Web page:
Tablets, laptops, desktop computers, parents’ (or even own) mobile phones and x-boxes were present in several of our interlocutors’ lives, in different degrees and in different ways across the countries and over the years of the research. In some occasions such devices have had central roles in children’s free time, entertainment or education; in some occasions such devices have been objects of desire – the content of prayers or the reason for month/year-long savings, while in others a central past-time activity. We have had chances to witness and discuss issues such as agency and value invested and reflected on electronic devices and their role in our interlocutors lives and their relations with friends and family members.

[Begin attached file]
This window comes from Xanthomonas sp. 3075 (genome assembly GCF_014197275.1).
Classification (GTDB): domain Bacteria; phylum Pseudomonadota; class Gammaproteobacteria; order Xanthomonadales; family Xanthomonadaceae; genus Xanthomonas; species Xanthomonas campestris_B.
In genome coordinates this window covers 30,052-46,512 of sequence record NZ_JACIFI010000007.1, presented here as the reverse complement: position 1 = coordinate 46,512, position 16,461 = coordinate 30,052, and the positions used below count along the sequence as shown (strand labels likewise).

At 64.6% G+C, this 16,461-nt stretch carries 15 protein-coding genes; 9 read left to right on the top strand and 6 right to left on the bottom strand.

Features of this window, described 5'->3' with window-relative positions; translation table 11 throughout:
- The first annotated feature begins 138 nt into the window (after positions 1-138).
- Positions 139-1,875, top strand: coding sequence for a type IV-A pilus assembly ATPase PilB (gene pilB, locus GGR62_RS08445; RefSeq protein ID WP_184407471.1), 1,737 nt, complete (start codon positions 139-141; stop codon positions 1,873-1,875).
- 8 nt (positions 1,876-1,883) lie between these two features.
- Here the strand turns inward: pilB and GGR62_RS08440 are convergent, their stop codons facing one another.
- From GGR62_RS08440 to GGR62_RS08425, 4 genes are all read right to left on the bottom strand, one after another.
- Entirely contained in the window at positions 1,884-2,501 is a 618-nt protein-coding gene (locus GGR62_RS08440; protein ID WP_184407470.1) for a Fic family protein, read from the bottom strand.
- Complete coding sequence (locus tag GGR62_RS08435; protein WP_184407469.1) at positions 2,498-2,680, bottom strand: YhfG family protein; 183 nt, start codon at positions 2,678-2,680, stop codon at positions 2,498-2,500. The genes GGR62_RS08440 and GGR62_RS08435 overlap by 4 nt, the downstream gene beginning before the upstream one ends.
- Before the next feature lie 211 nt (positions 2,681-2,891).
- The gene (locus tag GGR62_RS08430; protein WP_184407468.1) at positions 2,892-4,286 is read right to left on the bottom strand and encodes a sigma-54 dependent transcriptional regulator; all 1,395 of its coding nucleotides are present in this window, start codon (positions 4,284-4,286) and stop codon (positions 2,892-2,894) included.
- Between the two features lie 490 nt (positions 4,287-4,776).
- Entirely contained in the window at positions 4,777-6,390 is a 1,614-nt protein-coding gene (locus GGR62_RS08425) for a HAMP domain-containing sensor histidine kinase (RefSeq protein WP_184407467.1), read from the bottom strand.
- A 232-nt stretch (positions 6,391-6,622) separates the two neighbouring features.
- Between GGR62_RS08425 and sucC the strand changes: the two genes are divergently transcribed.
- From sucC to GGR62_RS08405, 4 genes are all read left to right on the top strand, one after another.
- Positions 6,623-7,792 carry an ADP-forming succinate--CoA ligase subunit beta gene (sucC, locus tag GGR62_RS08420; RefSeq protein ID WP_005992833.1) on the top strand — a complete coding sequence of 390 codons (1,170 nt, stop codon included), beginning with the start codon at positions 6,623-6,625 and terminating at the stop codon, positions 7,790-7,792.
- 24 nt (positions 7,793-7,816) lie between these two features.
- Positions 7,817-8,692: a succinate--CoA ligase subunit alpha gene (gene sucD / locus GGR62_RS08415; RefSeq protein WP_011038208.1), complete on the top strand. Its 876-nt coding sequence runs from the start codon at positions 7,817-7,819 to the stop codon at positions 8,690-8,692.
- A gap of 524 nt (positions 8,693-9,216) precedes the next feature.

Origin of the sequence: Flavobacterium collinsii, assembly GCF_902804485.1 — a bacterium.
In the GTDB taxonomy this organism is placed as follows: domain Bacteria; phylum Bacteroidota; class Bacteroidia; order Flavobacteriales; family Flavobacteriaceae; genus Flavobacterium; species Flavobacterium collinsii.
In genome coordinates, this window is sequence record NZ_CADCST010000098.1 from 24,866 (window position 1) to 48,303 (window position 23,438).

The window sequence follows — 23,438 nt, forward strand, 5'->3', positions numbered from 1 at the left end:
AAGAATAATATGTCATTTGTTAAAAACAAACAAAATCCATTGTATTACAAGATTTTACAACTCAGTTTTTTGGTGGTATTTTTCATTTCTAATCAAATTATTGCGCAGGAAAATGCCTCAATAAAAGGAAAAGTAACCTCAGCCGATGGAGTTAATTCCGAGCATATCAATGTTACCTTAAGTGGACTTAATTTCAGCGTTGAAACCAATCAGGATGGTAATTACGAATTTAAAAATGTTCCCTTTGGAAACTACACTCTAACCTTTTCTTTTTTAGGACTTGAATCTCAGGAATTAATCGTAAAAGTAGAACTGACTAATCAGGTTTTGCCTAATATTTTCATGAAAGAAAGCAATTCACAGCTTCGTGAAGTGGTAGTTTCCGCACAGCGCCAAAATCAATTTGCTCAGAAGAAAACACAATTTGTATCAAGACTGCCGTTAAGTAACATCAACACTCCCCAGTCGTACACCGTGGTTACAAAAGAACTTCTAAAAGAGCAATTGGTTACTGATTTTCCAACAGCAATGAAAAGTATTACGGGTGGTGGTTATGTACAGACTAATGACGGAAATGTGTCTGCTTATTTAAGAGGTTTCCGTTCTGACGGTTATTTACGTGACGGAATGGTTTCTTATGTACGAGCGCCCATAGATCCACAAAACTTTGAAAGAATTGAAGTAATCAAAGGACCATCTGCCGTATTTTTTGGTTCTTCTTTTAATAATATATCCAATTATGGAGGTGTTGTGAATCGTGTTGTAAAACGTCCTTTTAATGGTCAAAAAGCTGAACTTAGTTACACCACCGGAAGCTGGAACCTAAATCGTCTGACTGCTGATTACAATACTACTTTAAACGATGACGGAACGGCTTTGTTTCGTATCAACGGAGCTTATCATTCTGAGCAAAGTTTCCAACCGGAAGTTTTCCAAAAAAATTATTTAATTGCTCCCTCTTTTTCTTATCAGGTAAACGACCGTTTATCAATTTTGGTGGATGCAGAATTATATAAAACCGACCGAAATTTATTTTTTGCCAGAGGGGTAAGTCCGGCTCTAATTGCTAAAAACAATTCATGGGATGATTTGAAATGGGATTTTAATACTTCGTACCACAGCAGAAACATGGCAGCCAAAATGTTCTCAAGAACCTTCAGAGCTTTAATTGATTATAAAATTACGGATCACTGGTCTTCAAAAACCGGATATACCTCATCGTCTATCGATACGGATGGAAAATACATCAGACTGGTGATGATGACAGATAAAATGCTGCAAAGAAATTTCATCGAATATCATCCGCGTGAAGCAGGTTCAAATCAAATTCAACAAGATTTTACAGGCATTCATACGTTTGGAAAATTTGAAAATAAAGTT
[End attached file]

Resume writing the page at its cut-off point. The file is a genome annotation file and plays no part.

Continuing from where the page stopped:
Maria is the youngest of three siblings. At the time that the following exchange took place, she was six years old, while her brother was 8 years and her sister 10 years old. A few months ago their parents have bought a computer for them. The two oldest siblings have been insisting for quite some time, and the parents, who have never used a computer, were finally convinced that a computer will be a helpful tool for their children’s education. They bought the computer just before Christmas, and although they initially introduced a no-games policy in its use by the children, as Maria’s mother told me, it only took a few days of unbearable negotiations before the parents finally loosen the policy and allowed the children to play games on the computer but only on weekends and holidays and on the condition that there was no homework pending. I was discussing with Maria about her free time and play, when she mentioned the computer. She told me that it was a problem, as since it arrived, her siblings only care for it and they’ve stopped playing with her. She mentioned the Christmas vacation as an example. She has been looking forward to the holiday, which disappointingly, at the end was full of fights between the two oldest siblings about who’s going to play for how long in the computer. I asked her how she feels about playing games in the computer. She told me that, ok, she likes it, but she’d prefer to play other games too. And she certainly doesn’t like that her siblings, like with all other things, make fun of the games she wants to play and her performance. So, she just prefers to be looking at her siblings play games. She compared this to watching cartoons with her siblings; in this occasion too, she didn’t always liked the cartoons that her siblings were watching, but she definitely preferred that to watching her siblings play games. In the latter, there’s a lot of fighting involved.